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Graphene-on-glass advances semiconductors

Posted: 13 Feb 2016 ?? ?Print Version ?Bookmark and Share

Keywords:graphene? graphene technology? doping?

Graphene has long been heralded as a breakthrough "wonder material" for its extreme durability, electrical conductivity and transparency into a one-atom-thick sheet of carbon. However, this two-dimensional powerhouse has yet to penetrate the commercial and industrial products and process.

A group of scientists have employed a new method that helps create resilient, customised and high performing graphene: layering it on top of common glass. This scalable and inexpensive process helps pave the way for a new class of microelectronic and optoelectronic devices!everything from efficient solar cells to touch screens.

The collaboration!led by scientists at the U.S. Department of Energy's (DOE) Brookhaven National Laboratory, Stony Brook University (SBU), and the Colleges of Nanoscale Science and Engineering at SUNY Polytechnic Institute!published their results February 12, 2016, in the journal Scientific Reports.

According to physicist at Brookhaven Lab and study coauthor Matthew Eisaman, the new development could greatly advance graphene technologies.

Scientists conducting preliminary tests

Study co-author performing high-resolution electron microscopy measurements at the Centre for Functional Nanomaterials.(Image source: Brookhaven National Laboratory)

The scientists built the proof-of-concept graphene devices on substrates made of soda-lime glass!the most common glass found in windows, bottles, and many other products. In an unexpected twist, the sodium atoms in the glass had a powerful effect on the electronic properties of the graphene.

"The sodium inside the soda-lime glass creates high electron density in the graphene, which is essential to many processes and has been challenging to achieve," said coauthor Nanditha Dissanayake of Voxtel, Inc., but formerly of Brookhaven Lab. "We actually discovered this efficient and robust solution during the pursuit of something a bit more complex. Such surprises are part of the beauty of science."

Crucially, the effect remained strong even when the devices were exposed to air for several weeks!a clear improvement over competing techniques.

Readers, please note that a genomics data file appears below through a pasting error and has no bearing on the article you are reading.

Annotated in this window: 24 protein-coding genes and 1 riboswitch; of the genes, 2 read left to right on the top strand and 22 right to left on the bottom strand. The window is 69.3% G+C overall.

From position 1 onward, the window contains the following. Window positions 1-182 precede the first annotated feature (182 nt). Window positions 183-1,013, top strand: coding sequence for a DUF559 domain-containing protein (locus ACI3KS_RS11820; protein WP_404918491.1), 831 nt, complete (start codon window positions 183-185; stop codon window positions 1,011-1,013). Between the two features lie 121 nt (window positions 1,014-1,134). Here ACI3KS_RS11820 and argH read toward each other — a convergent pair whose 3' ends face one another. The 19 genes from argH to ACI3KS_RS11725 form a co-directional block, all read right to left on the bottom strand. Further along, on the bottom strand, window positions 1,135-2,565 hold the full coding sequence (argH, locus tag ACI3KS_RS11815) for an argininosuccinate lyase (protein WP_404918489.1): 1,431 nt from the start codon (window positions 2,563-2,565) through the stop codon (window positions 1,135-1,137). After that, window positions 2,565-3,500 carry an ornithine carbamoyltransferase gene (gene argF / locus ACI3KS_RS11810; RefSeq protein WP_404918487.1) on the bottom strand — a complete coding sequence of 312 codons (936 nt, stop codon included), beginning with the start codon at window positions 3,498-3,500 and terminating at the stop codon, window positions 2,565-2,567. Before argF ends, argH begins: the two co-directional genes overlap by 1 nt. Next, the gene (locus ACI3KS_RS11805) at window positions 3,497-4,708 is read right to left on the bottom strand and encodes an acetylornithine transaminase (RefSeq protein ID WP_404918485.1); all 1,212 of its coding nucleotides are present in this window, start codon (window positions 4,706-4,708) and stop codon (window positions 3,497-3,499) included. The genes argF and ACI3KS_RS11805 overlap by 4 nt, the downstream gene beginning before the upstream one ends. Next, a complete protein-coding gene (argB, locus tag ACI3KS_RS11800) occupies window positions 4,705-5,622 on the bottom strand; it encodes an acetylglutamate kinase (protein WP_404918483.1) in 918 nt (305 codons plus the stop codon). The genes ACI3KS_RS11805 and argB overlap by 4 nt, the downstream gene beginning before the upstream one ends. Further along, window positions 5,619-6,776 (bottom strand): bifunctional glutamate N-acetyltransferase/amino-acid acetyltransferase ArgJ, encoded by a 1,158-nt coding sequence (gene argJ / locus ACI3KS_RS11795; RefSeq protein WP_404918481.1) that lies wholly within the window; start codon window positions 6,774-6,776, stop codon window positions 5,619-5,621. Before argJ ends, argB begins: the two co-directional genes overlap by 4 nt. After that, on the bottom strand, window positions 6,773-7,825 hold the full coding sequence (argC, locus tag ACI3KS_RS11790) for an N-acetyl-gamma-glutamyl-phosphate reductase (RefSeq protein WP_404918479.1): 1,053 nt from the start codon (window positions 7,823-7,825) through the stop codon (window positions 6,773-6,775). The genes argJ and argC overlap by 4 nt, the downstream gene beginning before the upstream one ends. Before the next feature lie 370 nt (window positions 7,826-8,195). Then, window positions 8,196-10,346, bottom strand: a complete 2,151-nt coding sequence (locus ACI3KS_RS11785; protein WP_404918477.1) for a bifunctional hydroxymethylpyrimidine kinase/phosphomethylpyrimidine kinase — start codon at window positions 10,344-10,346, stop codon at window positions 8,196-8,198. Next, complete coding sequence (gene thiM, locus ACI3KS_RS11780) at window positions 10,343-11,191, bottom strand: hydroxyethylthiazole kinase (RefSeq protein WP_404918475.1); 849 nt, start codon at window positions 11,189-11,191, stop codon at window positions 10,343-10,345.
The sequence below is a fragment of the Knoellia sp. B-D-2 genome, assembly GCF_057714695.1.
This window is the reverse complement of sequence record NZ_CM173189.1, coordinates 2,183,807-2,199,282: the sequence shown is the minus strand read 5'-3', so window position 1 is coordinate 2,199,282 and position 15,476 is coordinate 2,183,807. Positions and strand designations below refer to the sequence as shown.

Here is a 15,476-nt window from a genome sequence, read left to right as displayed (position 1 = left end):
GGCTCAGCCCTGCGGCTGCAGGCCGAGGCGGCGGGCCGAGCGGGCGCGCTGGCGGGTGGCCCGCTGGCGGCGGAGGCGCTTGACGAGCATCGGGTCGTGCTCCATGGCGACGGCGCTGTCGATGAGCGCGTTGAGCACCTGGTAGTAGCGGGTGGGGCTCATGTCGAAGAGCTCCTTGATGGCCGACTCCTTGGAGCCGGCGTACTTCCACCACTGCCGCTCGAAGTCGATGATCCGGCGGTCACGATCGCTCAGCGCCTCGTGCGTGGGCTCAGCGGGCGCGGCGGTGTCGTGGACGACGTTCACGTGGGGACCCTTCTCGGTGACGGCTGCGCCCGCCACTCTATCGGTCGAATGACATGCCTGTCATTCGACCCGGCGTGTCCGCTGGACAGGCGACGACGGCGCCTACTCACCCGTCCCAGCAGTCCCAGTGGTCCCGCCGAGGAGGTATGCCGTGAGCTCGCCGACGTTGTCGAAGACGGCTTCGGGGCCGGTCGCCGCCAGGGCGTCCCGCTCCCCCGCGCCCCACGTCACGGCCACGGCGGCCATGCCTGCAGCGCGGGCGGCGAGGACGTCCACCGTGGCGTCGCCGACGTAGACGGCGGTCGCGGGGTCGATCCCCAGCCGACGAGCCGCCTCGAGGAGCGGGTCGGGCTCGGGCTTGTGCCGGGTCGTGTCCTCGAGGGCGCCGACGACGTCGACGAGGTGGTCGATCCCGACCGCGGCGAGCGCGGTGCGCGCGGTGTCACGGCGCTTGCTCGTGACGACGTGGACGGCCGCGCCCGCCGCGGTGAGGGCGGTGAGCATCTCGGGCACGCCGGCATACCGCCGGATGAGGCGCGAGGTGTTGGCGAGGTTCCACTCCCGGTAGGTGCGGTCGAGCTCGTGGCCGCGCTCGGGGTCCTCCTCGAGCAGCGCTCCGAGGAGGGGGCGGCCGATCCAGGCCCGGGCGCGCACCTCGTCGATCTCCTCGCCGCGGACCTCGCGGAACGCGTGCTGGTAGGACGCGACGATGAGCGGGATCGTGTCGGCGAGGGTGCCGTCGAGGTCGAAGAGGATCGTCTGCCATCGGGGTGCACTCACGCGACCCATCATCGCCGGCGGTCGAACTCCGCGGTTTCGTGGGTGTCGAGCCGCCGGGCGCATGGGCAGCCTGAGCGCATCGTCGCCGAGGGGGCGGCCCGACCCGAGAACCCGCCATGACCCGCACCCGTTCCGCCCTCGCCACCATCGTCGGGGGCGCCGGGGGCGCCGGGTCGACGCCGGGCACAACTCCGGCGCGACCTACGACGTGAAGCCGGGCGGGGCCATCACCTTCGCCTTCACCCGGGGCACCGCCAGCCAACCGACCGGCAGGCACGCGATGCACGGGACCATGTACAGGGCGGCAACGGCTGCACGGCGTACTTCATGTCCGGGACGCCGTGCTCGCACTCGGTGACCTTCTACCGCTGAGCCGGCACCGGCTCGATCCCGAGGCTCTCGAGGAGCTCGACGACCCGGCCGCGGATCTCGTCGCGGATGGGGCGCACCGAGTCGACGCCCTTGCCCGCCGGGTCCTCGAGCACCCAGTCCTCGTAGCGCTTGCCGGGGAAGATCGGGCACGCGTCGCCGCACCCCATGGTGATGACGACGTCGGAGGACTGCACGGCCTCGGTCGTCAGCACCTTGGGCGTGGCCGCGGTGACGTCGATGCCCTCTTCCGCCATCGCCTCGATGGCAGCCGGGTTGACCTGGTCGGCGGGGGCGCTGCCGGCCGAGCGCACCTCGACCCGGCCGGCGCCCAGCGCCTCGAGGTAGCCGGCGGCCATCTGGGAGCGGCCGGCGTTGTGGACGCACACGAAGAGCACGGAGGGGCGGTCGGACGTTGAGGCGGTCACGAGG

The experimental work was done primarily at Brookhaven's Sustainable Energy Technologies Department and the Centre for Functional Nanomaterials (CFN), which is a DOE Office of Science User Facility.

The graphene tweaks in question revolve around a process called doping, where the electronic properties are optimised for use in devices. This adjustment involves increasing either the number of electrons or the electron-free "holes" in a material to strike the perfect balance for different applications. For successful real-world devices, it is also very important that the local number of electrons transferred to the graphene does not degrade over time.

"The graphene doping process typically involves the introduction of external chemicals, which not only increases complexity, but it can also make the material more vulnerable to degradation," Eisaman said. "Fortunately, we found a shortcut that overcame those obstacles."

image name

Left: Schematic of a graphene field-effect-transistor used in this study. Right: A scanning electron micrograph of the device as seen from above, with the white scale bar measuring 10 microns. (Image source: Brookhaven National Laboratory)

The team initially set out to optimise a solar cell containing graphene stacked on a high-performance copper indium gallium diselenide (CIGS) semiconductor, which in turn was stacked on an industrial soda-lime glass substrate.

The scientists then conducted preliminary tests of the novel system to provide a baseline for testing the effects of subsequent doping. But these tests exposed something strange: the graphene was already optimally doped without the introduction of any additional chemicals.

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